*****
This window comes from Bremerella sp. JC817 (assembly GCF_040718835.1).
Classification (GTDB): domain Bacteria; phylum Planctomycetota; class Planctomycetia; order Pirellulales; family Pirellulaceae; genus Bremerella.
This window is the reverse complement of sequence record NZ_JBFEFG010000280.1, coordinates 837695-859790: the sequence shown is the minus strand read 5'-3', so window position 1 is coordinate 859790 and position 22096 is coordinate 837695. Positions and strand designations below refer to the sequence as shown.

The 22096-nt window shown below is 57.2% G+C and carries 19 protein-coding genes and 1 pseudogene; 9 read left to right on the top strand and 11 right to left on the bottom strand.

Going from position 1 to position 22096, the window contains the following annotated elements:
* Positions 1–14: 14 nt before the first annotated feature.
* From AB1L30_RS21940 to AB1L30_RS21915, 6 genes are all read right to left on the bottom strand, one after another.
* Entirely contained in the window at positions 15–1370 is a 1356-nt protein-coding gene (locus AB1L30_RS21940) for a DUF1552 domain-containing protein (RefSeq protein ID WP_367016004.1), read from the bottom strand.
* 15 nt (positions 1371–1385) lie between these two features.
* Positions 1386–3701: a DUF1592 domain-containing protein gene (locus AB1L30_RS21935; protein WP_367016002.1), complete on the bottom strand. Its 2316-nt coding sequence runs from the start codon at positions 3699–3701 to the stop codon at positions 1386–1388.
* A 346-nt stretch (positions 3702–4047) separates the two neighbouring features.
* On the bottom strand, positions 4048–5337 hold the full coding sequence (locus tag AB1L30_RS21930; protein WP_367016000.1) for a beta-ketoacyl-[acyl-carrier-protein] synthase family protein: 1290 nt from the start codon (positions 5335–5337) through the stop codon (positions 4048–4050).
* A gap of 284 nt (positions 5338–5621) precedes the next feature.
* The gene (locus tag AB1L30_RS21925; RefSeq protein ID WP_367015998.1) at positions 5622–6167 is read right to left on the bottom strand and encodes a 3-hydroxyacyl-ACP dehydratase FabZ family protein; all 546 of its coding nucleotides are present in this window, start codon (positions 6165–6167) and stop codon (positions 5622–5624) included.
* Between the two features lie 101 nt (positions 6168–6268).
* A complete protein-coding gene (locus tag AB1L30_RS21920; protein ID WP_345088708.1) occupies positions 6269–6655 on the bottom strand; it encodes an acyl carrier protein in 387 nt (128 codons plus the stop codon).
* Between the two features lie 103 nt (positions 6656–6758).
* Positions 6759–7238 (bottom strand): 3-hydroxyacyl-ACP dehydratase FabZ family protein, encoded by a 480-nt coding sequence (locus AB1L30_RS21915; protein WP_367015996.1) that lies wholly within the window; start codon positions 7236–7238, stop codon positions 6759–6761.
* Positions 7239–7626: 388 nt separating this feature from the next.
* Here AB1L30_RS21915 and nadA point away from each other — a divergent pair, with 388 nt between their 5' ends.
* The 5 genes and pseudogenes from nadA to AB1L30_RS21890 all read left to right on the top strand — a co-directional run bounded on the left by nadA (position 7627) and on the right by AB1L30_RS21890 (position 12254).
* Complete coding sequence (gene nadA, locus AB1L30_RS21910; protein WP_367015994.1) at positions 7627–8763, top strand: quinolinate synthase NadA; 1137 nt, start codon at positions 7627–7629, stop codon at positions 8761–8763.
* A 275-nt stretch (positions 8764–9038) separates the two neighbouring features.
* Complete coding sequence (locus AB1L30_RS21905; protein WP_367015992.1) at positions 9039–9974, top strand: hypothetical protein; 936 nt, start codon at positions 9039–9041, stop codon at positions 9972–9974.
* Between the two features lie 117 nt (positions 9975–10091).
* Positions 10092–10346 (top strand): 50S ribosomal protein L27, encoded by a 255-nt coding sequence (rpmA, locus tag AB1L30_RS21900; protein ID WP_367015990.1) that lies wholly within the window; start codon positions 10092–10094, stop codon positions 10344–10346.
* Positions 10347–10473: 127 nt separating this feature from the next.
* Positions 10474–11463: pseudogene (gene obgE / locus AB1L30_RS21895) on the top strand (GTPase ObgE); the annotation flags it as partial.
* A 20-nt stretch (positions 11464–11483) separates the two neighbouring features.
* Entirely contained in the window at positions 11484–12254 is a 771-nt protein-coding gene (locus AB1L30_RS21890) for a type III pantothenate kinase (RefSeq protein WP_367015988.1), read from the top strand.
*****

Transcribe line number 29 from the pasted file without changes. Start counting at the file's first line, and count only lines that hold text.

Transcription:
* A 20-nt stretch (positions 11464–11483) separates the two neighbouring features.